Have you ever worked on a logo and tried to endow every line and shape with meaning? You can almost hear the committee barking: “It needs to have pow! Be sure to represent our financial strength! Don’t forget our great customer service! Give it a sense of our history! Let people know we’re number one! Gotta look professional! Oh, and we like blue!”
How did it turn out?
Beautiful, simple, and clear?
Or corny, complicated, and confusing?
“A while ago, I was designing the identity for a large, fashion-oriented organization. It was time to decide which typeface we’d use for their name.
“We decided to recommend a straightforward, sans-serif font. Predictably, this recommendation was greeted by complaints: it was too generic, too mechanical, too unstylish, too unrefined.
“I had trouble responding until I added two more elements to the presentation. The first was a medium weight, completely bland, sans-serif C . . .
“ ‘Does this look stylish to you?’ I would ask. ‘Does it communicate anything about fashion or taste?’ Naturally, the answer was no.
“Then I would show the same letter as it usually appears as the first in a six-letter sequence: CHANEL. ‘Now what do you think?’
“It worked every time.
“But how? The answer, of course, is context. The lettering in the Chanel logo is neutral, blank, open-ended: what we see when we look at it is eight decades’ worth of accumulated associations. In the world of identity design, very few designs mean anything when they’re brand new. A good logo, according to Paul Rand, provides the ‘pleasure of recognition and the promise of meaning.’ The promise, of course, is fulfilled only over time. ‘It is only by association with a product, a service, a business, or a corporation that a logo takes on any real meaning,’ Rand wrote in 1991. ‘It derives its meaning and usefulness from the quality of that which it symbolizes.’ ”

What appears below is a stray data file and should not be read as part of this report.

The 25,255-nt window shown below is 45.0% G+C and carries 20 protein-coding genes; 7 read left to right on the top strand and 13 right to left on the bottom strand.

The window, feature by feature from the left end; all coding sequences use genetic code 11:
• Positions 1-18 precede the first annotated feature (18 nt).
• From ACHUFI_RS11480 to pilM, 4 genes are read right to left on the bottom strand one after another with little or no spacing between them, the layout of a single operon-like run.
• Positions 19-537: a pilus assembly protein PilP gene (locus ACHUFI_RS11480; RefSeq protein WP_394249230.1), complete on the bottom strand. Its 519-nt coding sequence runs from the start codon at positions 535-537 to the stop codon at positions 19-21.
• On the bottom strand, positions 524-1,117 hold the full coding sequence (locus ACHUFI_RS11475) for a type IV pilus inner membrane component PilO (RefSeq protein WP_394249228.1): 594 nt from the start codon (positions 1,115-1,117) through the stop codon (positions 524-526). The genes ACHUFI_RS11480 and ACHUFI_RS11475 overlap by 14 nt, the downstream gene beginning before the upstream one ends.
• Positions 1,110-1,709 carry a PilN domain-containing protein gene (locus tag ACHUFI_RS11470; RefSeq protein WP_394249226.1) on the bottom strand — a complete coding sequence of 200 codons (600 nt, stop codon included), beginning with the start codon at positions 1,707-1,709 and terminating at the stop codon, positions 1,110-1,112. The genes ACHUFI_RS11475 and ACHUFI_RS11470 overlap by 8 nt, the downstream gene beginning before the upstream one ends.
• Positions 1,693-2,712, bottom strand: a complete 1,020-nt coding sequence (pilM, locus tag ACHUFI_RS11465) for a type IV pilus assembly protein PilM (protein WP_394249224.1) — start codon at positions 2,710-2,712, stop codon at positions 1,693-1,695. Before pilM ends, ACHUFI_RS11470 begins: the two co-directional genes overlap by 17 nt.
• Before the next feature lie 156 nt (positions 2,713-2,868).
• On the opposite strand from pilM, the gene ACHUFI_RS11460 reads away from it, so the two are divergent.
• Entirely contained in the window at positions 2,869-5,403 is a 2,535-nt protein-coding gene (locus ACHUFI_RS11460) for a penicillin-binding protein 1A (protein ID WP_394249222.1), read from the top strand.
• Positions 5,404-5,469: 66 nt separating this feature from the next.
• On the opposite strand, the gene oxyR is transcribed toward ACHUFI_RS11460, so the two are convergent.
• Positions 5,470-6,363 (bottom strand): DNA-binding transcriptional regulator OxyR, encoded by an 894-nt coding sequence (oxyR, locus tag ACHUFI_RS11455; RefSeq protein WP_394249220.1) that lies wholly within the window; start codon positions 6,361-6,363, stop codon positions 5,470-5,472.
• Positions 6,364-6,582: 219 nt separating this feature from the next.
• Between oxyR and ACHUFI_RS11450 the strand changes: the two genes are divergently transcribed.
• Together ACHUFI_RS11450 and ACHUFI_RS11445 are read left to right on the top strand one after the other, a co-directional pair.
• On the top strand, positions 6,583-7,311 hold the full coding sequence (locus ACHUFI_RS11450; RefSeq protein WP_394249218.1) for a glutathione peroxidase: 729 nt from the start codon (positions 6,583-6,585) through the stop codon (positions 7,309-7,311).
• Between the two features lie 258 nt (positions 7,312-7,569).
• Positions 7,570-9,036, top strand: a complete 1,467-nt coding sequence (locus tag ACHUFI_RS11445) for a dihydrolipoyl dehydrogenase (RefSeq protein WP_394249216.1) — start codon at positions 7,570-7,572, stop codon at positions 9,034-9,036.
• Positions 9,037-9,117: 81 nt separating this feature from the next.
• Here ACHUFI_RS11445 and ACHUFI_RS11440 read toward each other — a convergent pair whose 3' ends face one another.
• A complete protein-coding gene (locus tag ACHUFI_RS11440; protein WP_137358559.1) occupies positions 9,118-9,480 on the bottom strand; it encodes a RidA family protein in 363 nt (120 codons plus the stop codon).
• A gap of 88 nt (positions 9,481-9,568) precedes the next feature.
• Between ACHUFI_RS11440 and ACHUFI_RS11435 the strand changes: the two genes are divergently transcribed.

Michael’s post continues, but of course you get the point.
Instead of trying, usually in vain, to squeeze meaning into every element (“this line depicts the upward thrust of success!”), chill out, present a simpler image, and let the market do its work.
Does this mean that any old typeface will do? No, it does not.
Coco Chanel, who rose to fame in Paris in the cross-currents of post-Victorian France and World War I, chose her plain, gothic typeface as deliberately as she designed her anti-establishment fashions, like flannel blazers, sailor blouses, and straight-line skirts. Similar to today’s Gotham, her font championed her straightforward, practical, and faintly masculine aesthetic for the new working woman, a radical departure from flowery, corseted Victorian girlies.
Photo by Christopher Macsurak
The juxtaposition — industrial type on women’s apparel, even perfume! — is what gave Chanel a new and powerful presence.
How simple it is!
What can we take away from this?
1) Distill your message to its essence. Take as long as you need. All of those competing demands can surely be summarized in one clear statement.
2) Design simply.
3) Simpler than that.
4) Apply consistently.
5) Let the quality of the product build the brand.